developed so far for predicting the sec. structures and many more may be still
 coming up. I think what is more important from the experimental point of view
 is the tertiary structure of proteins. So the efforts have to be concentrated
 on making more efficient and effective use of the crystal structure data for
 predicting tertiary structures. I personally feel that given a sufficiently
 large data set of highly resolved structures, one can get a lot of information
 on the tert. structures (thus, the size of data set and quality of structures
 being the limiting factors). In today's world of networks and high performance
 computing, the tools using cellular automata theory and neural networks can
 definitle
 can be exploited to derive biologically significant structures. My thoughts may
 sound too optimistic but then that is what I sincerely feel. I would welcome
 further discussion on this topic.
 What else? How's your work going on? Do write. I would have relatively less
 hectic
 time next week, hopefully. Also send me the responses from others. Bye for now.
 -Sangeeta.11 Feb. '95.
 From: cmda.abbott.com!STEWARTK
 Received: from randb.pprd.abbott.com (randb.abbott.com) by abtlabs.abbott.com
 with SMTP id AA20723
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 1995 12:49:58 -0600
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  by RANDB.PPRD.Abbott.Com (PMDF V4.3-13 #5551)
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  11 Feb 1995 12:52:49 -0600 (CST)
 Date: Sat, 11 Feb 1995 12:52:49 -0600 (CST)
 Subject: Re: CCL:data analysis of protein crystal structure
 To: san -x- at -x- mbu.iisc.ernet.in
 Message-Id: <01HMX9NS7K1U8YZ76E -x- at -x- RANDB.PPRD.Abbott.Com>
 X-Vms-To: RANDB::IN%"san -x- at -x- mbu.iisc.ernet.in"
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 Status: R
 Sandeep:  Here are some 1994 references in the area of Protein
 Structure Analysis:
 Protein Science 3, 1927-1937, 1994
 FASAB J 8, 1237-1239 and 1240-1247, 1994
 FEBS Letters 355, 213-219, 1994
 CABIOS 10, 545-546, 1994
 J. Mol. Biol. 242, 321-329, 1994
 Curr. Opinion in Struct. Biol., 4 422-428, 1994
 Proteins: Struct. Funct. Genet., 19, 222-229, 1994
 Proteins: Struct. Funct. Genet., 19, 85-97 and 165-173
 J. Mol. biol. 239, 306-314, 1994.
 Of course, all publications by Chris Sander and Janet Thornton
 are important in this area.  Tom Blundell is also
 a researcher whose name comes to mind for important work
 in this area.
 Kent Stewart
 Department of Structural Biology
 Abbott Laboratories
 Chicago, IL,   USA
 From: biosym.com!youkha (Philippe Youkharibache)
 Message-Id: <9502091857.AA15243 -x- at -x- iris75.biosym.com>
 To: <san -x- at -x- mbu.iisc.ernet.in>
 Subject: Re:  CCL:data analysis of protein crystal structure
 Status: R
 Sandeep,
 I do not have the refs at hand, right now.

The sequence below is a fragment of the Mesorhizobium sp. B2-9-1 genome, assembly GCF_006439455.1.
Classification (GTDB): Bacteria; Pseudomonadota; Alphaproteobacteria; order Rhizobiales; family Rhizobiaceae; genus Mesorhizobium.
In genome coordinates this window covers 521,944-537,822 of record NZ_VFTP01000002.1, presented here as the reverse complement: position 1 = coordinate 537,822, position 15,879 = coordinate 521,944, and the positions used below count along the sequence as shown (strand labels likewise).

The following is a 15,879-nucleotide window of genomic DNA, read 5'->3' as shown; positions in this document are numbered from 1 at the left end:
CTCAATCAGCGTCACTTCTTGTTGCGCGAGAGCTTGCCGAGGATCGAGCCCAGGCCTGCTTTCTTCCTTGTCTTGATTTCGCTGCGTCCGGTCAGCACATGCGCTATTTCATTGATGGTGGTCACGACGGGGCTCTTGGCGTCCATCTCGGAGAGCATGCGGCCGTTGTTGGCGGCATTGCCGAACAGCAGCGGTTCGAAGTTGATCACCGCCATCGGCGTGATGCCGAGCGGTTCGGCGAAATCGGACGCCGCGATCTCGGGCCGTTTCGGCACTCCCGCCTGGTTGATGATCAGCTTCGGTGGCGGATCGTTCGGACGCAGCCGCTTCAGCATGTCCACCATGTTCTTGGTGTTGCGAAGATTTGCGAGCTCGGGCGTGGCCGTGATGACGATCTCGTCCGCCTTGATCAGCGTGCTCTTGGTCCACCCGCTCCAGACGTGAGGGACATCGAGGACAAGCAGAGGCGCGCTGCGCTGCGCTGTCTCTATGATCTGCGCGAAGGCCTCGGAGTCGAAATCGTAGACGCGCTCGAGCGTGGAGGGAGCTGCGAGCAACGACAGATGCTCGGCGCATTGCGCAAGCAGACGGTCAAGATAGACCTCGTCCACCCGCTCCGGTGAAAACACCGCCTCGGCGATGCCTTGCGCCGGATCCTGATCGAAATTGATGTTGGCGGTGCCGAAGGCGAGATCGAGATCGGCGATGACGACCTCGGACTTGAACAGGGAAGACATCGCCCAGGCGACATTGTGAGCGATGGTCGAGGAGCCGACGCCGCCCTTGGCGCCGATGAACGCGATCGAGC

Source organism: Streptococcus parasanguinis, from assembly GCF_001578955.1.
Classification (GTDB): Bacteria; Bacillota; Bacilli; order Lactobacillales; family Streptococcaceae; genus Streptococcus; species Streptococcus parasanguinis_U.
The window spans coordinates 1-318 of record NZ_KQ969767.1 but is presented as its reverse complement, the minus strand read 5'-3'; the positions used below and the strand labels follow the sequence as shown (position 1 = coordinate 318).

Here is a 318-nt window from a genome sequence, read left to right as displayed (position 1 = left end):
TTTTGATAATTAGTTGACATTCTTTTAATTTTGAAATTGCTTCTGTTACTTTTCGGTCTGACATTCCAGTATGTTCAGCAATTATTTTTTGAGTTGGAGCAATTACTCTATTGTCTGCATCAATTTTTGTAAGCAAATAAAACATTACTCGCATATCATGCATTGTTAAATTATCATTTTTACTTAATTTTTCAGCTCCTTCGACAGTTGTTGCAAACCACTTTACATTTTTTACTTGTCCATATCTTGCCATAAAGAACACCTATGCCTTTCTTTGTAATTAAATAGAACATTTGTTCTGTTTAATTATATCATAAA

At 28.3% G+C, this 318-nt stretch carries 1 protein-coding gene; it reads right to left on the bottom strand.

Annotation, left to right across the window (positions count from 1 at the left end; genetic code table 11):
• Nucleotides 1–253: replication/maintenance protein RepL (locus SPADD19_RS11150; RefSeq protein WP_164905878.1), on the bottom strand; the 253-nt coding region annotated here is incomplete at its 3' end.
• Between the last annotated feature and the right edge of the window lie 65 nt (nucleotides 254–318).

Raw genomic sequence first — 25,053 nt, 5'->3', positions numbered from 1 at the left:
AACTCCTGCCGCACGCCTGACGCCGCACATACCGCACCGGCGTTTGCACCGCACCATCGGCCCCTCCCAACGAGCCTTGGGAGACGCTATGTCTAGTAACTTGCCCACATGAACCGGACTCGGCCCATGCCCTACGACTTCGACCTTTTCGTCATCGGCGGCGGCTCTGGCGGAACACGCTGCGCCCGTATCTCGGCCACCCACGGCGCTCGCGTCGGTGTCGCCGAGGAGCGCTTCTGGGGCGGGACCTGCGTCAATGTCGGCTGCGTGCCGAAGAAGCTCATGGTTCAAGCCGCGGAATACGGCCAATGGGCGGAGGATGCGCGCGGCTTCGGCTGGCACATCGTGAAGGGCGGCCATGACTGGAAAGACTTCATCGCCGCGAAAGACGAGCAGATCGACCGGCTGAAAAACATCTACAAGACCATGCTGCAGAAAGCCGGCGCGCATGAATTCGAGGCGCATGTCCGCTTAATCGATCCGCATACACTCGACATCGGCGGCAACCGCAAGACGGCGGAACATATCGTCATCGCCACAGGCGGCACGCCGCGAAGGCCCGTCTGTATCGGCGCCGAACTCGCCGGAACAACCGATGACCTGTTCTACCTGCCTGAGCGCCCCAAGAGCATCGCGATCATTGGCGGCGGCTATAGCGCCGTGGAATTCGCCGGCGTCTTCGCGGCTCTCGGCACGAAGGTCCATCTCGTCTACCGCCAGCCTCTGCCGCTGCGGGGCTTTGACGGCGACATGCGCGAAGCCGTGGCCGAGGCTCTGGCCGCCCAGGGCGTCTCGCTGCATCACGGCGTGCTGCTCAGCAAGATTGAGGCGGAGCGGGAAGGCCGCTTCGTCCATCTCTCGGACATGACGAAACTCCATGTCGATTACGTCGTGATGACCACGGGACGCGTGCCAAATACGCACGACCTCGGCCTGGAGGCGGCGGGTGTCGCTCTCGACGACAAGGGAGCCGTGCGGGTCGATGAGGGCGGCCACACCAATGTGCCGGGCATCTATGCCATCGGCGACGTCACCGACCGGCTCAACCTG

however check in particular the work from
 Manfred Sippl
 Steve Bryant
 who derive residue base force fields for threading and in
 the longer term protein folding prediction, from
 statistical analysis of known protein structures
 Good luck
 Philippe
 **************************************************************************
 Dr. Philippe Youkharibache 			e-mail: youkha -x- at -x- biosym.com
 Biosym Technologies Inc.
 9685 Scranton Road				tel: (619) 546 5562
 San Diego, CA 92121				fax: (619) 458 0136
 **************************************************************************
 From: athe.wustl.edu!toni (Toni Kazic)
 Message-Id: <9502091953.AA14776 -x- at -x- athe.wustl.edu>
 To: san -x- at -x- mbu.iisc.ernet.in
 In-Reply-To: <9502091622.AA16267 -x- at -x- iisc.ernet.in> (san -x- at -x-
 mbu.iisc.ernet.in)
 Subject: Re: CCL:data analysis of protein crystal structure
 Status: R
 Dear Sandeep,
 I am not directly involved in that area, but I strongly encourage you in
 asking such straightforward and practical questions.  There is too much
 special-casing and not enough analysis!  Good luck,
 Toni
 Toni Kazic
 Institute for Biomedical Computing
 Washington University
 From: "William T. Winter" <mailbox.syr.edu!wtwinter>
 Subject: Re: CCL:data analysis of protein crystal structure
 To: san -x- at -x- mbu.iisc.ernet.in
 In-Reply-To: <9502091622.AA16267 -x- at -x- iisc.ernet.in>
 Message-Id: <Pine.3.89.9502091700.A1093-0100000 -x- at -x- forbin.syr.edu>
 Mime-Version: 1.0
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 Status: R
 > state that my query evoked only two responses.
 Thiis board is still viewed by many as quantum chemistry and hence is
 probably not widly followe by protein crystallographers.Subscribe to
 bionet.xtallography on you nearest internet newstand and send them your
 request.
 =-=-=-=-=-=-=-=-=-=-=-=-=-=-=-=-=-=-=-=-=-=-=-=-=-=-=-=-=-=-=-=-=-=-=-=-=
 Dr. William T. Winter                  Phone: (315)470-6876
 315 Baker Lab                          FAX:   (315)470-6856
 SUNY-ESF                               Internet: wtwinter -x- at -x-
 mailbox.syr.edu
 Syracuse, NY 13210-2786
 ******************end of summary************************************